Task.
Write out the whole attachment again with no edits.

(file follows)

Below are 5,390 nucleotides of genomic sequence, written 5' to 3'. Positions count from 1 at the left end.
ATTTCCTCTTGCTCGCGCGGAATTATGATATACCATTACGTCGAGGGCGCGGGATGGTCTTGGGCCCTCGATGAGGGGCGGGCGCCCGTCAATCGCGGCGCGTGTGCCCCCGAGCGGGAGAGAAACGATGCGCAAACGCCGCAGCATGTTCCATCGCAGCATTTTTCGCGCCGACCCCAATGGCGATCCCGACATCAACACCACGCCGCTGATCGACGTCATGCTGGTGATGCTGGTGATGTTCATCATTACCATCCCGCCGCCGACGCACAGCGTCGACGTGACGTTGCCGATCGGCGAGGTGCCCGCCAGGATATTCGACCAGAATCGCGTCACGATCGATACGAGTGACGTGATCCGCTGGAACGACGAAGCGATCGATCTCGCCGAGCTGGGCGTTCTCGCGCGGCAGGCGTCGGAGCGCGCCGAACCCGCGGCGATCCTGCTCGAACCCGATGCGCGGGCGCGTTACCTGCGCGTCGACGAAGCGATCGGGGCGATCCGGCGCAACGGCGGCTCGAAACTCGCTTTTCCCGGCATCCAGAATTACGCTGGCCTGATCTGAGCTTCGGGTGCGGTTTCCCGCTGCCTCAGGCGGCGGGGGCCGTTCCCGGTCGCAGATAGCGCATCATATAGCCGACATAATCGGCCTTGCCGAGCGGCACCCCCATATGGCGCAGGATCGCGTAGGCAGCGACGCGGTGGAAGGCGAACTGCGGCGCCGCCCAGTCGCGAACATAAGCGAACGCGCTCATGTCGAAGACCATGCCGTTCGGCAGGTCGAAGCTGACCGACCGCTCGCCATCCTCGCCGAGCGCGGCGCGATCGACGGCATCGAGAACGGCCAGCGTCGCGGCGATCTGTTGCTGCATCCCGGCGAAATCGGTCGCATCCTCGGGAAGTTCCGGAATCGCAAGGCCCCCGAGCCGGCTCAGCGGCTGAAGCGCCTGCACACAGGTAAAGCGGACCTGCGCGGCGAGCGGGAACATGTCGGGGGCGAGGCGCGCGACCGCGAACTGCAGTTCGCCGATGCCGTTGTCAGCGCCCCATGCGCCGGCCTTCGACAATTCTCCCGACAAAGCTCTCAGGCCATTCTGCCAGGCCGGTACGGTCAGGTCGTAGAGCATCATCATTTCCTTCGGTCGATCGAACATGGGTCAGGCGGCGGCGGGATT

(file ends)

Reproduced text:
Below are 5,390 nucleotides of genomic sequence, written 5' to 3'. Positions count from 1 at the left end.
ATTTCCTCTTGCTCGCGCGGAATTATGATATACCATTACGTCGAGGGCGCGGGATGGTCTTGGGCCCTCGATGAGGGGCGGGCGCCCGTCAATCGCGGCGCGTGTGCCCCCGAGCGGGAGAGAAACGATGCGCAAACGCCGCAGCATGTTCCATCGCAGCATTTTTCGCGCCGACCCCAATGGCGATCCCGACATCAACACCACGCCGCTGATCGACGTCATGCTGGTGATGCTGGTGATGTTCATCATTACCATCCCGCCGCCGACGCACAGCGTCGACGTGACGTTGCCGATCGGCGAGGTGCCCGCCAGGATATTCGACCAGAATCGCGTCACGATCGATACGAGTGACGTGATCCGCTGGAACGACGAAGCGATCGATCTCGCCGAGCTGGGCGTTCTCGCGCGGCAGGCGTCGGAGCGCGCCGAACCCGCGGCGATCCTGCTCGAACCCGATGCGCGGGCGCGTTACCTGCGCGTCGACGAAGCGATCGGGGCGATCCGGCGCAACGGCGGCTCGAAACTCGCTTTTCCCGGCATCCAGAATTACGCTGGCCTGATCTGAGCTTCGGGTGCGGTTTCCCGCTGCCTCAGGCGGCGGGGGCCGTTCCCGGTCGCAGATAGCGCATCATATAGCCGACATAATCGGCCTTGCCGAGCGGCACCCCCATATGGCGCAGGATCGCGTAGGCAGCGACGCGGTGGAAGGCGAACTGCGGCGCCGCCCAGTCGCGAACATAAGCGAACGCGCTCATGTCGAAGACCATGCCGTTCGGCAGGTCGAAGCTGACCGACCGCTCGCCATCCTCGCCGAGCGCGGCGCGATCGACGGCATCGAGAACGGCCAGCGTCGCGGCGATCTGTTGCTGCATCCCGGCGAAATCGGTCGCATCCTCGGGAAGTTCCGGAATCGCAAGGCCCCCGAGCCGGCTCAGCGGCTGAAGCGCCTGCACACAGGTAAAGCGGACCTGCGCGGCGAGCGGGAACATGTCGGGGGCGAGGCGCGCGACCGCGAACTGCAGTTCGCCGATGCCGTTGTCAGCGCCCCATGCGCCGGCCTTCGACAATTCTCCCGACAAAGCTCTCAGGCCATTCTGCCAGGCCGGTACGGTCAGGTCGTAGAGCATCATCATTTCCTTCGGTCGATCGAACATGGGTCAGGCGGCGGCGGGATT